Red, White & Royal BlueRed, White & Royal Blue (Prime Video)On "Red, White & Royal Blue," Alex and Henry are a little bit older, but have similar journeys to Nick and Charlie's. Alex is already aware of his bisexuality and is open about it in private settings because he is a public figure as the president's son. Alex is the life of the party and even though he's partially closeted, he is very sure of his sexuality. While there is definitely reluctance to come out to his parents (Uma Thurman plays his President mom) — it is something that goes smoothly. 

Coming out is intensely personal, and is not owed to anyone.

Henry's personal journey with his sexuality is less smooth considering the expectations set in place as a member of the royal family and its adherence to tradition. He accepts that he can never be fully out even when falls in love with Alex. However, just as he is in a better headspace within himself about his identity, he is outed when his and Alex's texts and emails are leaked to the media, thrusting the couple's romantic relationship into the spotlight.

Despite a sympathetic sister, Henry's family is not as supportive as Alex's. Henry's grandfather as the King of England (Stephen Fry) all but forbids Henry from publicly dating another man, insinuating that it is nearly impossible to be a gay prince because of the role of the Crown and questions about the line of succession. But since this is fiction and not the real royal family (we know how this would've actually ended . . . look at Harry and Meghan), Alex and Henry end up together despite all the cross-cultural boundaries and obstacles.

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Earlier this year on Netflix's "XO, Kitty," the YA rom-com series shot in Korea also explores how highschooler Kitty Covey (Anna Cathcart) discovers she harbors more than platonic feelings for one of her female friends and now is in a bisexual love triangle. While she is still coming to terms with these new feelings, she does reveal them to one friend – a gay boy who is currently out. The series also depicts a closeted young lesbian as one of Kitty's schoolmates, who eventually comes out to her conservative Gen X mother.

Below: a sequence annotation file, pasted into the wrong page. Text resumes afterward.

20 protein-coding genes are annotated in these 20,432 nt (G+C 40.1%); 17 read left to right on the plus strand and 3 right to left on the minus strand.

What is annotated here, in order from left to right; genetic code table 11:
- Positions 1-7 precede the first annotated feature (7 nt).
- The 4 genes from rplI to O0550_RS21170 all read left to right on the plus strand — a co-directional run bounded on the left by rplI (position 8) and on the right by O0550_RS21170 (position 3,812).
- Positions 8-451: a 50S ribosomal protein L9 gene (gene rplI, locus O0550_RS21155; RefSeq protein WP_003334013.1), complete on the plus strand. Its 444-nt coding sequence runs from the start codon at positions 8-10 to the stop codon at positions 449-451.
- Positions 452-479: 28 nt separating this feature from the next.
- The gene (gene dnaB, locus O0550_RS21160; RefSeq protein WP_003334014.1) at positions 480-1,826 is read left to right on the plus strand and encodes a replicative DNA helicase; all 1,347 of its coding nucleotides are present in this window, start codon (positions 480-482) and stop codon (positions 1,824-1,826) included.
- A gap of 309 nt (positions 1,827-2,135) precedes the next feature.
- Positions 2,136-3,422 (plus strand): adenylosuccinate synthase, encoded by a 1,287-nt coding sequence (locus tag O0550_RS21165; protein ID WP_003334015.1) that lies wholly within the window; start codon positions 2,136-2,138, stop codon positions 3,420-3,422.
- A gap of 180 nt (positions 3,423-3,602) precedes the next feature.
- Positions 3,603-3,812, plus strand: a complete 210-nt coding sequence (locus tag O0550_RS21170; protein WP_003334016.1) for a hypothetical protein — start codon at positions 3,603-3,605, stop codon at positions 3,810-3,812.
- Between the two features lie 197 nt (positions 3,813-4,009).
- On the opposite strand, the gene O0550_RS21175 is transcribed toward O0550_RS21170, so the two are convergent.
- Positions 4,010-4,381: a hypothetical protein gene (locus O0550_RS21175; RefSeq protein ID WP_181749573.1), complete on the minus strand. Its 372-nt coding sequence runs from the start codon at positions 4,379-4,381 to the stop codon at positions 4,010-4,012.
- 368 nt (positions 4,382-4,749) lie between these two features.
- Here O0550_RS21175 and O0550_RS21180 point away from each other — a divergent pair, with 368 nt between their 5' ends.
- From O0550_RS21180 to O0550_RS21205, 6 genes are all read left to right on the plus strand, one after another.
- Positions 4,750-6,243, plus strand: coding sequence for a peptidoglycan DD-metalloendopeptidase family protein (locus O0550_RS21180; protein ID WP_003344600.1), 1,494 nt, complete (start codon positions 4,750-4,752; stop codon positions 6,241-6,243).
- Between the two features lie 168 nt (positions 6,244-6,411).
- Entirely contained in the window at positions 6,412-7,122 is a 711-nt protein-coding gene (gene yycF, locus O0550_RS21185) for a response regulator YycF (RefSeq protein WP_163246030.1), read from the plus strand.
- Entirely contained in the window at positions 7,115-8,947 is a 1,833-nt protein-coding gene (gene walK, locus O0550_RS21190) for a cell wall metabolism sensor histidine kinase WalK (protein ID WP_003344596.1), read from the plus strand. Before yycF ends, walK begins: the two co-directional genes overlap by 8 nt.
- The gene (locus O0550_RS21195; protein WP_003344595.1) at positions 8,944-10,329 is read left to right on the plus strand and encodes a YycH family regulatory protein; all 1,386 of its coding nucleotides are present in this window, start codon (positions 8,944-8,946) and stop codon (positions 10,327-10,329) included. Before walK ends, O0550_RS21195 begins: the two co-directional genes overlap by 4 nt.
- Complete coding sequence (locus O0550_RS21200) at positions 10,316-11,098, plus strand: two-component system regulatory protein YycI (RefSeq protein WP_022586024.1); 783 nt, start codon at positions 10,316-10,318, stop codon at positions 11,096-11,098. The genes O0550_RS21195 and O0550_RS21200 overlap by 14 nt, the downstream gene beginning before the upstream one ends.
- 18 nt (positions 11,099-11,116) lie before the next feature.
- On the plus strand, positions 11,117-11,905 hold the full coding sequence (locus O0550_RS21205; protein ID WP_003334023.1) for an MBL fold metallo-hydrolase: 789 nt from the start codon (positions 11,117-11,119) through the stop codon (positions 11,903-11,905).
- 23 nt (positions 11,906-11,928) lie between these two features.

XOGia Kim as Yuri and Anna Cathcart as Kitty Song Covey in "XO" (Park Young-Sol/Netflix)Viewers may also recall that last season, '80s-set sci-fi series "Stranger Things" had dropped hints that character Will Byers (Noah Schnapp) is gay and in love with his best friend Mike (Finn Wolfhard). Following this plotline, Schnapp himself came out as gay on TikTok. Meanwhile, on Hulu's "Love, Victor," highschooler Victor (Michael Cimino) discovers his sexuality and over the course of three seasons, he eventually comes out to his ex-girlfriend, his neighbor, his Catholic Latine family and his basketball teammates to varying degrees of receptivity.

It's clear that coming out is still a complicated process despite Gen Z's more widespread understanding and acceptance of the gender and sexuality spectrums. How does someone come out? How does someone learn to understand their multifaceted identity? Who do you talk to about how to deal with it? Who do you come out to and with what speed? Massive strides have been made in depicting the process of coming out and how each comes with individual needs and challenges. It's still not perfect, and these examples don't even cover the range of complexities in coming out but it does a great job at broadening our understanding of what coming out looks like for children and young adults today.

Red, White & Royal BlueRed, White & Royal Blue (Prime Video)Despite the differences, the one common takeaway that is driven home in all of these stories is  that as much is in your control most of it is about finding peace within yourself first before it's something to share with the whole world — and if you wanted, the whole world wouldn't even have to know. Coming out is intensely personal, and is not owed to anyone.

In "Red, White & Royal Blue," Alex says it best in a press conference after his relationship with Henry is outed:

The truth is, every queer person has the right to come out on their own terms and on their own timelines. They also have the right to choose not to come out at all. The forced conformity of the closet cannot be answered with forced conformity in coming out of it. This isn't about shame. This is about privacy and the fundamental right of self-determination, which are exactly the principles on which the struggle for queer liberation has always been fought.


By Nardos Haile

Nardos Haile is a staff writer at Salon covering culture. She’s previously covered all things entertainment, music, fashion and celebrity culture at The Associated Press. She resides in Brooklyn, NY.